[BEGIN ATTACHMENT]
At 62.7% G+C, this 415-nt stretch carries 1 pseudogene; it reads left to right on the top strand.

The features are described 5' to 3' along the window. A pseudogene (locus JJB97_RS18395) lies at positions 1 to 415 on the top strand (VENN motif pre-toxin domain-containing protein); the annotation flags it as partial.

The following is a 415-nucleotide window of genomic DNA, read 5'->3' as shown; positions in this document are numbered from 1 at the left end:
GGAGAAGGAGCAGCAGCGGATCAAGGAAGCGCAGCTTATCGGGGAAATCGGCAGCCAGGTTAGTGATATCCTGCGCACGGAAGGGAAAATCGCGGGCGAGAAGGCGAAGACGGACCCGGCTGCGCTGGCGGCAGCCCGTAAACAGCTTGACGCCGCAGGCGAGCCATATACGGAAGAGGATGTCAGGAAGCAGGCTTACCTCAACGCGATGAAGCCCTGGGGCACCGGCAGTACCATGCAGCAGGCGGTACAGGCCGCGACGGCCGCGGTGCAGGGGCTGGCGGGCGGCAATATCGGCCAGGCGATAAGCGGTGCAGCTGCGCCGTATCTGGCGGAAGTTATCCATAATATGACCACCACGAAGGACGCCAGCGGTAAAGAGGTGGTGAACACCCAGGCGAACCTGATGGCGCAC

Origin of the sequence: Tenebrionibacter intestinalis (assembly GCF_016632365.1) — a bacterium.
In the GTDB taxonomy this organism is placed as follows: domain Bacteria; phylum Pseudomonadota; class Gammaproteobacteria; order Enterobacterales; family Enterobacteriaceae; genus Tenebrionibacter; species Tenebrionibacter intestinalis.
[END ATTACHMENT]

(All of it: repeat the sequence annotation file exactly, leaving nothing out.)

At 62.7% G+C, this 415-nt stretch carries 1 pseudogene; it reads left to right on the top strand.

The features are described 5' to 3' along the window. A pseudogene (locus JJB97_RS18395) lies at positions 1 to 415 on the top strand (VENN motif pre-toxin domain-containing protein); the annotation flags it as partial.

The following is a 415-nucleotide window of genomic DNA, read 5'->3' as shown; positions in this document are numbered from 1 at the left end:
GGAGAAGGAGCAGCAGCGGATCAAGGAAGCGCAGCTTATCGGGGAAATCGGCAGCCAGGTTAGTGATATCCTGCGCACGGAAGGGAAAATCGCGGGCGAGAAGGCGAAGACGGACCCGGCTGCGCTGGCGGCAGCCCGTAAACAGCTTGACGCCGCAGGCGAGCCATATACGGAAGAGGATGTCAGGAAGCAGGCTTACCTCAACGCGATGAAGCCCTGGGGCACCGGCAGTACCATGCAGCAGGCGGTACAGGCCGCGACGGCCGCGGTGCAGGGGCTGGCGGGCGGCAATATCGGCCAGGCGATAAGCGGTGCAGCTGCGCCGTATCTGGCGGAAGTTATCCATAATATGACCACCACGAAGGACGCCAGCGGTAAAGAGGTGGTGAACACCCAGGCGAACCTGATGGCGCAC

Origin of the sequence: Tenebrionibacter intestinalis (assembly GCF_016632365.1) — a bacterium.
In the GTDB taxonomy this organism is placed as follows: domain Bacteria; phylum Pseudomonadota; class Gammaproteobacteria; order Enterobacterales; family Enterobacteriaceae; genus Tenebrionibacter; species Tenebrionibacter intestinalis.